“Welcome to the PlanEasy blog! We make personal finance easy.

Thanks for visiting.”

– Owen

Types Of Pension Plans And Their Pros And Cons

Types Of Pension Plans And Their Pros And Cons

There are three main pension arrangements in Canada and most people, if they have a pension plan, have one of these three main types. There are defined benefit pensions, defined contribution pensions, and group-RRSPs. Each of these have their pros and cons. (There are also some unique pension plans but these are typically intended for high income executives or business owners.)

Having an employer pension plan can be a huge benefit for retirement. An employer pension makes saving for retirement easier by taking deductions directly off your income, plus it also typically comes with employer matching. This employer matching can be worth anywhere from a few percent of your salary all the way up to 18% of your salary (depending on the plan and the retirement benefits provided).

The automatic nature of pension contributions make them a great way to save for retirement. This “forced savings” is a huge benefit in itself, regardless of the employer matching.

Depending on the type of pension you have, this money gets paid out in different ways at retirement. Some plans cannot start before a certain age while others can be accessed earlier. Depending on your retirement goals this flexibility (or lack of flexibility) is an important consideration in your financial plan.

Some pensions, specifically defined benefit pensions, may also come with health benefits, travel benefits, or life insurance benefits after retirement. This can be another important benefit of a defined benefit pension plan, one that shouldn’t be ignored (especially when deciding between a defined benefit pension and a commuted value option).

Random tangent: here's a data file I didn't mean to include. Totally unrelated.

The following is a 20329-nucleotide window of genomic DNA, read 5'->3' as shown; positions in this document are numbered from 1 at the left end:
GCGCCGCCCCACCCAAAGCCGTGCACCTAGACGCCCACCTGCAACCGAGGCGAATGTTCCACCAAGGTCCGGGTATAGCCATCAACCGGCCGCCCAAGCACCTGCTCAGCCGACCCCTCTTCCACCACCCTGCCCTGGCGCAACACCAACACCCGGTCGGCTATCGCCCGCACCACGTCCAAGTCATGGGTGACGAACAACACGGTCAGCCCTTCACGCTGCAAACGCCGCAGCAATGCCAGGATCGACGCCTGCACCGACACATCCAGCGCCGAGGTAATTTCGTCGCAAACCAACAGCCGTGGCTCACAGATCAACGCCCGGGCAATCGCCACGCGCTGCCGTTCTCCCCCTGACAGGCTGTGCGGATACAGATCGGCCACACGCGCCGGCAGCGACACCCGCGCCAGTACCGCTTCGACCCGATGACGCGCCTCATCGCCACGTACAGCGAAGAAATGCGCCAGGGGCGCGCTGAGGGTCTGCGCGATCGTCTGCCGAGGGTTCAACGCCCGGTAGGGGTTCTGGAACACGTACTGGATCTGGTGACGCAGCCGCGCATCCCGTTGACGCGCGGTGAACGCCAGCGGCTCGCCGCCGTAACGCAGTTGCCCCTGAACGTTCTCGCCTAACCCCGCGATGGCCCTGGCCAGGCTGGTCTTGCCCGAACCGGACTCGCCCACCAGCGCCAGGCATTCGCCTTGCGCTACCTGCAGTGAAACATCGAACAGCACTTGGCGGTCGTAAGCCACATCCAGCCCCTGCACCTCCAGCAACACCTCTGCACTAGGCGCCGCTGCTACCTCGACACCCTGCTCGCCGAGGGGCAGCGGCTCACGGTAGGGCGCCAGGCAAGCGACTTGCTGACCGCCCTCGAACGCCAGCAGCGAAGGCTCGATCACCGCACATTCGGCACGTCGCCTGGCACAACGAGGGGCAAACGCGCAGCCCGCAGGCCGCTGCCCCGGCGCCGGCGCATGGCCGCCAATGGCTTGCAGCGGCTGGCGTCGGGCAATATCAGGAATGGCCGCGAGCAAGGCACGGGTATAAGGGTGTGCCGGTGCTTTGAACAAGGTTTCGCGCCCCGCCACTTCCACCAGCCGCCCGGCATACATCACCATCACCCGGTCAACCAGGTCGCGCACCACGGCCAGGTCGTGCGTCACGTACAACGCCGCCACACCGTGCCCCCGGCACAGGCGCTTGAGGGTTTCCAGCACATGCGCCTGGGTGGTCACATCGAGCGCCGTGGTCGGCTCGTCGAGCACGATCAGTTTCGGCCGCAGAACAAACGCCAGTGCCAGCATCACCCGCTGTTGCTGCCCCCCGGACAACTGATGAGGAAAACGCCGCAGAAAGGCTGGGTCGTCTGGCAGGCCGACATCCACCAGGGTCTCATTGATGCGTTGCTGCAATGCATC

It pretty much always makes sense to participate in an employer pension plan, but the different plans do have their pros and cons. Let’s explore the three main types of plans in Canada and their pros and cons.

read more
How To Invest A Large Sum Of Money

How To Invest A Large Sum Of Money

At some point in their life many investors are faced with deciding how to invest a large sum of money. This large sum of money could be from something like an unexpected bonus, or the proceeds from downsizing a home, or from something unfortunate like the passing of a family member.

Investing a lump-sum can be a daunting experience for even the most experienced investor. There can be a lot of fear and worry when it comes to investing a large lump-sum. Fear of what could happen if the market drops right after you invest.

Often this fear and worry can cause delays. Sometimes these delays can extend for months or even years, with large piles of cash sitting in a savings account waiting for the “right time” to invest.

These fears are understandable. There is a fairly good chance when investing a lump-sum that you could see the balance drop in the future. In the example below you’ll see that during approximately 67.3% of historical periods investing all at once is the better financial decision, but that means 32.7% of the time it is not.

There are two main methods when it comes to investing a lump-sum. Which method you choose will depend on how you’re feeling. Are you worried about what might happen if you invest a lump-sum all at once? Or are you ok with the risk because there is a good chance of higher financial gain?

When deciding how to invest a large lump-sum there are two common methods. One method is to invest the entire lump-sum all at once. This is mathematically the best option. The other is to dollar cost average smaller amounts into the market over time. This is psychologically often the best option.

Psychology is one consideration when choosing how to invest a large sum of money. Probability and expected return is another consideration. These are two important considerations when choosing how to invest a lump-sum.

read more
Best Way To Save Money For A House? Save Or Invest?

Best Way To Save Money For A House? Save Or Invest?